After serving 33 years, Dane Brown retired from the Rochester Police Department in 2001. The state's new gun control law, New York Safe, has left him frustrated. He says lawmakers didn't take retired officers into consideration.
"I feel like something has been taken away from me, has been shoved down my throat, without any talk about it," said Brown.
The law limits the number of rounds in a magazine to seven. However, active and off-duty police officers are exempt. Retired cops want the same rights.
"I carried a gun for 33 years and still do on occasions now. I can't carry that gun now the way I carried it back then. I have to make sure I have only seven bullets in it," said Brown.
Mike Mazzeo, of the Rochester Police Locust Club, says the state rushed legislation without input from police.
"If we don't get people to buy into it, it's not going to be successful," said Mazzeo.
Brown was trained to use guns to protect people. He says that doesn't go away when you retire.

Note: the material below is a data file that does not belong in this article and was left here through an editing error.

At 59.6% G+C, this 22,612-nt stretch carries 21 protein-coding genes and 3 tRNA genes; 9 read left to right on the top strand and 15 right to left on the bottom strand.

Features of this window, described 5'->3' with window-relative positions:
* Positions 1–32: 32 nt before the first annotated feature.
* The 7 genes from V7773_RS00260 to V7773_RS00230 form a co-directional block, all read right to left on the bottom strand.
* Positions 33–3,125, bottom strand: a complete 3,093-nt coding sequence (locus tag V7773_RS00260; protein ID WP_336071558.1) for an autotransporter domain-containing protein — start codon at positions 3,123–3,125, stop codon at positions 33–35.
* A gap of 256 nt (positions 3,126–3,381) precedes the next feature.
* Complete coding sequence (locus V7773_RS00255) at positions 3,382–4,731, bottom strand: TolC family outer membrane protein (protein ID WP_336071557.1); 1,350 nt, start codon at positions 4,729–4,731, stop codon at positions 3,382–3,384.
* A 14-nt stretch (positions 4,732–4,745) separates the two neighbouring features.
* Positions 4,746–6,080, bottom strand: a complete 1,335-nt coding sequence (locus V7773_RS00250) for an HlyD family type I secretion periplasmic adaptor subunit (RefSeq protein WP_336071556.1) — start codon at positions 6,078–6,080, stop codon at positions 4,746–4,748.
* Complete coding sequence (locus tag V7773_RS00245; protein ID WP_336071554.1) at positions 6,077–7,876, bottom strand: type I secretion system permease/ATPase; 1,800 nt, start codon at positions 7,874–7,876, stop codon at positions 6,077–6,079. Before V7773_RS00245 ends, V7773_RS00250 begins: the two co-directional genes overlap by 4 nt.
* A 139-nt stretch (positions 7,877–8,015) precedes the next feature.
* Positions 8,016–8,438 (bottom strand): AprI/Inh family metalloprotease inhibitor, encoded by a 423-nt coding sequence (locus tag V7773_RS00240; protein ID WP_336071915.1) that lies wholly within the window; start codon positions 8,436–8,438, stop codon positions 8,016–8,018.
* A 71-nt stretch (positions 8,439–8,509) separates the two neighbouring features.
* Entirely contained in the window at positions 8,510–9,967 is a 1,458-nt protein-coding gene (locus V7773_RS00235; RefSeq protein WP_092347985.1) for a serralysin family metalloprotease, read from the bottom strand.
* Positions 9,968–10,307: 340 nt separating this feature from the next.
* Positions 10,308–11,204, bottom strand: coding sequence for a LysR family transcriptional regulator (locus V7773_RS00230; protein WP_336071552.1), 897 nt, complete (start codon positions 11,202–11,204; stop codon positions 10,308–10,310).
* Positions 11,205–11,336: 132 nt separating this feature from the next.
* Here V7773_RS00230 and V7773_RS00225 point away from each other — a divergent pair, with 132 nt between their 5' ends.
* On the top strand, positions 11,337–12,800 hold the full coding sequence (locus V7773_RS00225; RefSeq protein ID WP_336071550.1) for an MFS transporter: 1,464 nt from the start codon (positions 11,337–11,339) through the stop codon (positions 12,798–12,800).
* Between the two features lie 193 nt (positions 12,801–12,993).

"It's the nature of the beast. You have done it all your life so if you see someone in a jam, you are going to try to help them. Just like I think the average citizen would do that," said Brown.
Mazzeo says retired officers have always helped active cops protect citizens. They turn the department into a larger police force.
"My concern is this is gun legislation today, what are they going to do next week in two days? I think everybody is more upset about that than the actual legislation," said Mazzeo.
"It's hard to tell people, especially retired policemen or the general public, who has carried a gun legally for many, many years that now you have to change," said Brown.